A Year In The Life Of Amazon.com

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Amazon’s amazin’ 20-year transformation from upstart e-tailer to global sales, services and content creation platform is picking up speed with each passing month.

In 2015 alone, the company narrowed its delivery time to mere minutes, introduced a push-button solution for regularly reoccurring purchases, and began streaming original shows in 4K HDR to customers.

Lest we forget what a hotbed of innovation Jeff Bezos has sleeplessly established in Seattle, here’s a look at some of the highlights, and lowlights, of the year.

January: Amazon said net sales rose 15 percent, but earnings declined 10.5 percent, in the fourth quarter, ended Dec. 31. On the bright side, the company was also named the No. 1 retailer in customer satisfaction by the American Customer Satisfaction Index, based on interviews with over 70,000 U.S. consumers.

Separately, CE VP Laura Orvidas cited strong growth for the company’s 450 wearables SKUs, and a strong shift to mobile sales going into Holiday 2014, at TWICE’s Executive Retail Roundtable.

February: Amazon reportedly considered purchasing select RadioShack stores in a bankruptcy sale for use as showrooms and fulfillment centers, “people with knowledge of the matter” told Bloomberg News. Didn’t happen.

March: Amazon expanded it new one-hour Prime Now delivery service to three more cities, and beefed up its Fire TV and Fire TV Stick streaming media devices with expanded storage and Bluetooth support.

April: Amazon announces Dash, a replenishment service it’s testing with Whirlpool, Brother and other vendors, that allows customers to reorder frequently used items by pushing a button on a Wi-Fi-enabled dongle.

Separately, the company added a vetted, outsourced home services store to compete with Angie’s List and the like.

May: Amazon’s see-saw financials returned to the red in the first quarter as stepped-up investments in fulfillment, marketing, technology and content proved a drag on earnings.

June: In a move to close the instant-gratification gap with brick-and-mortar competitors, Amazon began offering free same-day delivery to Prime members in 14 major markets on orders of $35 or more. Separately, just as the company expanded its Fire TV platform with more than 600 additional channels, apps and games, the proprietary console and dongle were ranked tops in U.S. market share for digital media-streaming devices by Strategy Analytics, which pegged its piece of the pie at 30 percent.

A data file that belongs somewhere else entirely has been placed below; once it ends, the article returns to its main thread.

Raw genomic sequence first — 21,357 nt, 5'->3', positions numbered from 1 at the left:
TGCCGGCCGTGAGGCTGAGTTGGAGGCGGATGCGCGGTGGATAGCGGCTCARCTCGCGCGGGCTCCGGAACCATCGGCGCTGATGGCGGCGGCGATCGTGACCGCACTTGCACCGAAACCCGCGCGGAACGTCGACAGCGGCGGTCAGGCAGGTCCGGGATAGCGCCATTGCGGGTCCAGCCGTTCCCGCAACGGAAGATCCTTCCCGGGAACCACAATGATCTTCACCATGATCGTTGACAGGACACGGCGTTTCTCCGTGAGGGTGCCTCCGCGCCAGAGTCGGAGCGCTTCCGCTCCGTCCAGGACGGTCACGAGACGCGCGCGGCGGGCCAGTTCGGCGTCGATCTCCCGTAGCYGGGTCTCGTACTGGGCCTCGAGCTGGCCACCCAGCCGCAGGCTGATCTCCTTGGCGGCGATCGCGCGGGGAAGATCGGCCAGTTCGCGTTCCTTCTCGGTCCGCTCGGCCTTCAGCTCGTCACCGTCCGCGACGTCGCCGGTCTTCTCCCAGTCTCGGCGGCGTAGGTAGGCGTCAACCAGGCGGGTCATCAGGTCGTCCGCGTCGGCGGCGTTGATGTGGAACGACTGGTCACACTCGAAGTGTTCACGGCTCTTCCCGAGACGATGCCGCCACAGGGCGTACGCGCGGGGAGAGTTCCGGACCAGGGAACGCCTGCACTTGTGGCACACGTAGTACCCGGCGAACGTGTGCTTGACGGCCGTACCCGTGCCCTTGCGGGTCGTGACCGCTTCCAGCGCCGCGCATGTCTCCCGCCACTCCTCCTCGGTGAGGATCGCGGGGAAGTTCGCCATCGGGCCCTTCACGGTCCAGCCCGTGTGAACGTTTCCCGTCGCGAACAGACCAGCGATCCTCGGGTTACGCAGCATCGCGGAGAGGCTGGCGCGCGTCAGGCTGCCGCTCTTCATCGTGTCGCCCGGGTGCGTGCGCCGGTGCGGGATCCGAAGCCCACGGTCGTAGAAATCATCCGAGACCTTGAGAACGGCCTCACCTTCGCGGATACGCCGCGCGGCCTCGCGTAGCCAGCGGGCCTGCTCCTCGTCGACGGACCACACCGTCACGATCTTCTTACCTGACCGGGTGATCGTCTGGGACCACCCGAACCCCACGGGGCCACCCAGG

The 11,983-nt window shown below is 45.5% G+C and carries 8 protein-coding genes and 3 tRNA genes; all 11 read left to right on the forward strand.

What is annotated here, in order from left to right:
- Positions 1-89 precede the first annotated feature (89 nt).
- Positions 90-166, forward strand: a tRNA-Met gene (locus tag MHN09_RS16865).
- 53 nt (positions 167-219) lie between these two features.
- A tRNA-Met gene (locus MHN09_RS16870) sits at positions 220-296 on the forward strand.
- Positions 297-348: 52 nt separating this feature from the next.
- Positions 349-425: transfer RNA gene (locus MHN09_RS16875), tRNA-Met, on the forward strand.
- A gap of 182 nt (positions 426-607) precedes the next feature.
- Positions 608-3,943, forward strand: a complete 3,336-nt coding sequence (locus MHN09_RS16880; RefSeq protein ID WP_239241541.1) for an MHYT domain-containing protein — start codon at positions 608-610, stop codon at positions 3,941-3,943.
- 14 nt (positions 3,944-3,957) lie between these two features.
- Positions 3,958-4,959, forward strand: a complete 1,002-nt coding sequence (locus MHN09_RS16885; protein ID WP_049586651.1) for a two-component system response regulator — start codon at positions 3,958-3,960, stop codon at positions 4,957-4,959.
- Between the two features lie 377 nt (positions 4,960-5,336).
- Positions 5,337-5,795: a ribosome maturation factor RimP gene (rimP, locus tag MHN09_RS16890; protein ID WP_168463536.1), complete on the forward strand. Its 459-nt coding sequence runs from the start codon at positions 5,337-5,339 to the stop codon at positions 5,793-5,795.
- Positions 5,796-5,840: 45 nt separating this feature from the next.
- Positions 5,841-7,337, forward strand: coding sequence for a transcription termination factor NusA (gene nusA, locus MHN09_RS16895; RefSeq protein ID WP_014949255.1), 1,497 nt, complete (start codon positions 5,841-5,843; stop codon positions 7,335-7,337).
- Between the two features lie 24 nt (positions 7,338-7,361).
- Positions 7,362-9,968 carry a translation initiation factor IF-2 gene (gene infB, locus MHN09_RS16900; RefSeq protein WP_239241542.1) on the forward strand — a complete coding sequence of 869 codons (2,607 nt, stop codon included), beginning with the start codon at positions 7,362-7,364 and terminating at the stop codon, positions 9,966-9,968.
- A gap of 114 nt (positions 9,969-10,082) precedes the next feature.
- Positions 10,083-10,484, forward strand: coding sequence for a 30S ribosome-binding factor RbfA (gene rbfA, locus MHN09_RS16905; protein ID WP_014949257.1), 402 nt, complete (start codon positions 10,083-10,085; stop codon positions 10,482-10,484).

Amazon rounded out a busy month by introducing its Echo smart wireless speaking, updating the Kindle Paperwhite e-reader, and becoming the first streaming service to offer HDR programming. Available through the Amazon Video app on Samsung SUHD TVs, its first HDR selection was season one of its original series “Mozart in the Jungle.”

July: Looking to goose summer sales and Prime memberships, Amazon decided to celebrate its 20th anniversary with a one-day “Prime Day” sales promotion. Despite record-breaking order rates, the event left some consumers underwhelmed by what they described as the slim summer pickings.

August: As Amazon adds 4K HDR streams to LG TVs and HBO to its Fire TV devices, The New York Times takes the wind out of its sales with a blistering article on the oppressive culture at company headquarters, where employees are regularly overworked and berated, the newspaper said.

September: Another busy month for Amazon, as the company introduces its first $50 tablet; launches a restaurant delivery service for Prime members in Seattle; and adds 11 new brands to its recurring-order Dash fulfillment service, bringing the total to 29.

October: Amazon greeted the fall by adding automatic replenishment capabilities to its Dash system; dropping from its site competitive media-streaming devices from Apple and Google; and recruiting drivers with flexible work schedules to make one- and two-hour Prime Now deliveries in Seattle, in a page clearly taken from Uber.

Elsewhere, the company was named the No. 1 consumer search engine for researching products, and gave it back to The New York Times in the form of a stern rebuke of its reporting standards delivered by former White House press secretary and current senior VP spokesman Jay Carney. — Reporting by Lisa Johnston, John Laposky and Joseph Palenchar


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